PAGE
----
Given all of this one feels a great deal of an urge to ask our dear Pakhtuns and Balochis, who are so fond of tradition, this question that where did they practice these princely traditions before that. Some of their traditions are very princely indeed. I had a Baloch friend who had a really long shalwar. I think its circumference would be 25 meters at least, I am not exaggerating. When asked the reason why he wore such a huge shalwar, his answer was that the tradition compelled him to do so. So the question is that where did such traditions come from? And I am sure that the true answer cannot be that they originated in the land of KPK or Balochistan. And even if they did, it wasn’t the time the Indians were ruling the place. It was most possibly when Muslims were in command that such liberal traditions could evolve.

The reason for writing all of this is that the land of Pakistan makes sense (to me at least) with Islam. If we take Islam out of the question, there is no point in having Pakistan. Then merge everything with India. And the merger would also include those landmasses of KPK and Balochistan.

Yes, there is misfortune in our country. There is not enough equality. We are not even close to the equality preached by Islam. Our justice system is poor. But a solution to these problems is not divisions. The solution is to improve. Things are improving too. Now the speaker for NA is from KPK. There are oher notable top-notch politicians who hail from Balochistan. Divisions are not the solution. Because in a divided Pakistan, each of the piece of land will begin to belong to someone who is not currently living there. And their case is as legitimate as your traditions and heritage.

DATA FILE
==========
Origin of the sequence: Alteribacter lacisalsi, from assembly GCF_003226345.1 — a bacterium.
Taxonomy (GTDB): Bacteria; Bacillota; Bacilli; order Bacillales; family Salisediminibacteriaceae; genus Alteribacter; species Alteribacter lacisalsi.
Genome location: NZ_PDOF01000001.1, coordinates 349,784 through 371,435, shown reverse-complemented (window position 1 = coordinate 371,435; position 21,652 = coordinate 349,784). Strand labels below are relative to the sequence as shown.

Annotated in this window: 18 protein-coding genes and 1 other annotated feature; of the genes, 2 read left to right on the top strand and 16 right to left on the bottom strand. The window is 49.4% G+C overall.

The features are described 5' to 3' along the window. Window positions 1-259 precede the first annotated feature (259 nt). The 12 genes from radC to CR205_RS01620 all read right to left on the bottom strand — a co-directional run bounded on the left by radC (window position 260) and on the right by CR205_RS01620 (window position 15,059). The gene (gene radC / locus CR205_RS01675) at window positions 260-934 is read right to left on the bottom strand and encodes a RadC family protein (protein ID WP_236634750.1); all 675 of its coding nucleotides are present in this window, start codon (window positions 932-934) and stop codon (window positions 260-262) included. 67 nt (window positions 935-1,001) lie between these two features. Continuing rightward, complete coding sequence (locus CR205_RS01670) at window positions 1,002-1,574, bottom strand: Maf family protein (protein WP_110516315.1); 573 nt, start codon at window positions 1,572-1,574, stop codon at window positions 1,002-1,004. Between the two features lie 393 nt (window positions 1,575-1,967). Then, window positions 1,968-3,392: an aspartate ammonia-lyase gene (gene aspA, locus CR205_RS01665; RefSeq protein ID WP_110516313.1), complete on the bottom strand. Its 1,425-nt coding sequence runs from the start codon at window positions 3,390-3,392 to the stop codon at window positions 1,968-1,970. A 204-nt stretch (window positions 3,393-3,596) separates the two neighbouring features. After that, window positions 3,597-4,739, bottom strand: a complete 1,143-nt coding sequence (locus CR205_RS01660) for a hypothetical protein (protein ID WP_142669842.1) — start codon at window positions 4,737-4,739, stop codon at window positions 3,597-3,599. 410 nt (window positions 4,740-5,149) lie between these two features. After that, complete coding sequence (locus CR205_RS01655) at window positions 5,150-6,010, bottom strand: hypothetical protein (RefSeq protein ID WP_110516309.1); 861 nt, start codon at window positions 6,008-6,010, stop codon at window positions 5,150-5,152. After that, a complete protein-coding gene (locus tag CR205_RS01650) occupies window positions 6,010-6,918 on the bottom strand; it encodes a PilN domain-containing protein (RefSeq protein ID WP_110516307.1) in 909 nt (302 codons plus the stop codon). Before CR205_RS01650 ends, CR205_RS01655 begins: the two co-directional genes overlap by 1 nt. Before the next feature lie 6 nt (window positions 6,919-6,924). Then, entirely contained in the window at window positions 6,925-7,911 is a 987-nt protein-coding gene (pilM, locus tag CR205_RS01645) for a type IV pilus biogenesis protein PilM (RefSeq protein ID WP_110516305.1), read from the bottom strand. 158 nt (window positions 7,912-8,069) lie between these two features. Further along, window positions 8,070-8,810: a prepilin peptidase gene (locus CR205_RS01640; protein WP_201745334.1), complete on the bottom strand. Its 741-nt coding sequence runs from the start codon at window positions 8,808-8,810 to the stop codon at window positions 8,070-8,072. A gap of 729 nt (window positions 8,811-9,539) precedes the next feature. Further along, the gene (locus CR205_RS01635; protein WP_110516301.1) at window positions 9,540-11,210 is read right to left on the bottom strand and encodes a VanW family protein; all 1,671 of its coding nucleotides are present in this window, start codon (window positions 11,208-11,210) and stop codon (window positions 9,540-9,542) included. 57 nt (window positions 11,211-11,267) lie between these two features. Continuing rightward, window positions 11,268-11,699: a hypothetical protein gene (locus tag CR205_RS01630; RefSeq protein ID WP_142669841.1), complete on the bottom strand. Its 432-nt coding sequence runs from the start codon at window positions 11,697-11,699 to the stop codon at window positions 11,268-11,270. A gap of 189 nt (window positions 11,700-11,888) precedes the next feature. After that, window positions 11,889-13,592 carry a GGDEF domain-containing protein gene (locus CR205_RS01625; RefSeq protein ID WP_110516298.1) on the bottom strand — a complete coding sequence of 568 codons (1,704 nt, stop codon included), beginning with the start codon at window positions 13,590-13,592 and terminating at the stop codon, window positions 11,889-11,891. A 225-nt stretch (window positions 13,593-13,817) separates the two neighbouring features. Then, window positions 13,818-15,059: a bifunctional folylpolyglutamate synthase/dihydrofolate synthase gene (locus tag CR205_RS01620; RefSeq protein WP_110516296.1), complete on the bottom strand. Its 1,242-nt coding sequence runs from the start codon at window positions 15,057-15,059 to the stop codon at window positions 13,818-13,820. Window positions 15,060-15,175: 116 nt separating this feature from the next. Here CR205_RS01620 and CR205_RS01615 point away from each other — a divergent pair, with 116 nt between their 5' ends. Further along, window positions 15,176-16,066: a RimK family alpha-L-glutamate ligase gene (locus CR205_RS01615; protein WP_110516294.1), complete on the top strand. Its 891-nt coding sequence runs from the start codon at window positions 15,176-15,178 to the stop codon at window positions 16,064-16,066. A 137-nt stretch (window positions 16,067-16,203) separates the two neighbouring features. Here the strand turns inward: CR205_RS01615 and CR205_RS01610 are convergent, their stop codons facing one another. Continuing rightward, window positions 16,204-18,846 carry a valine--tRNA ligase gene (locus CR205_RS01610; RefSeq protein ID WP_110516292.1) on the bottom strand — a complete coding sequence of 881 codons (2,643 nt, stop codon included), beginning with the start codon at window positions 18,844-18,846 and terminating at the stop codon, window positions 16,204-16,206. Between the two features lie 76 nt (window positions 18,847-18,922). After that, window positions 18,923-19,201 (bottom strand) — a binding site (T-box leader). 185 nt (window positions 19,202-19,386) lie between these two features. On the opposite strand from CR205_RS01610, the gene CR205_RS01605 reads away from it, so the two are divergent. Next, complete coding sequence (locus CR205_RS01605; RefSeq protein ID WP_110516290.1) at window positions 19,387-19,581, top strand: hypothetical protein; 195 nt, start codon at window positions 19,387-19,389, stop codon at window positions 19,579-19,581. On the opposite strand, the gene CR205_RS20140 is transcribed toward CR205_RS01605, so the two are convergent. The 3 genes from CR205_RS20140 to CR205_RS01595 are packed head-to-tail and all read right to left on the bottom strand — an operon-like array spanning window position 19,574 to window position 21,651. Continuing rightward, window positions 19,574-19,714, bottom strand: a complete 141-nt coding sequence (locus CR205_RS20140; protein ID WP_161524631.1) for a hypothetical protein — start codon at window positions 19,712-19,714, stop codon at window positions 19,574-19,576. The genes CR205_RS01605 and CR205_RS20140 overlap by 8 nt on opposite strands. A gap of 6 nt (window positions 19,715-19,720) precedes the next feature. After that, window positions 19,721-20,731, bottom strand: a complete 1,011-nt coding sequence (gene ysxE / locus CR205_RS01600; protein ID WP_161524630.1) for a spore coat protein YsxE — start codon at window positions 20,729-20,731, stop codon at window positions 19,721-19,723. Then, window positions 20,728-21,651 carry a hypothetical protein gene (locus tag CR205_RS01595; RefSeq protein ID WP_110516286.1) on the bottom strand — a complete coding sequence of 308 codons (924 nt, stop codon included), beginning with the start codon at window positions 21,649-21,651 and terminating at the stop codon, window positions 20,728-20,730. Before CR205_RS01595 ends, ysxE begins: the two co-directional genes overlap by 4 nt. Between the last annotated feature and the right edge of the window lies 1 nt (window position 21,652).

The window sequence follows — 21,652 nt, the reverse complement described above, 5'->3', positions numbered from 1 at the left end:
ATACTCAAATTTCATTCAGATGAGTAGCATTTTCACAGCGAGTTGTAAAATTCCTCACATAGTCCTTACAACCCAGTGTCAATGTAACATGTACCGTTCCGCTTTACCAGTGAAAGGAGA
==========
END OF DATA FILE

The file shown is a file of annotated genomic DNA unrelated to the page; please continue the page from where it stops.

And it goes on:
Well the thing is that there are surely problems. Why don’t you achieve more autonomy now through a constitutional process in this new setup. You guys have your own speaker. And you should pitch a bill of your demands. Why don’t you go constitutional? This is your government. Even the PM is Pashtun and takes great pride in being so.

What exactly did we achieve with the Muslim state? I really don’t know. But we lost a lot. I mean India lost a lot. India lost KPK (which is ruling since 320 BC, since the reign of Chandra Gupta Muriya) and Balochistan. What did we gain? Well, I guess independence. The independence to write this kind of stuff. I think it means a lot. 

On a separate note, Taliban should never have demolished those Buddhist temples and religious emblems. Islam does not allow that. And they were emblematic indeed. Those emblems tell us that once upon a time there was Budhism in that part of the world. This is a very profound idea about who belongs where in the world.

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CC BY-NC-ND 4.0 My Two Cents for the Separatists by Psyops Prime is licensed under a Creative Commons Attribution-NonCommercial-NoDerivatives 4.0 International License.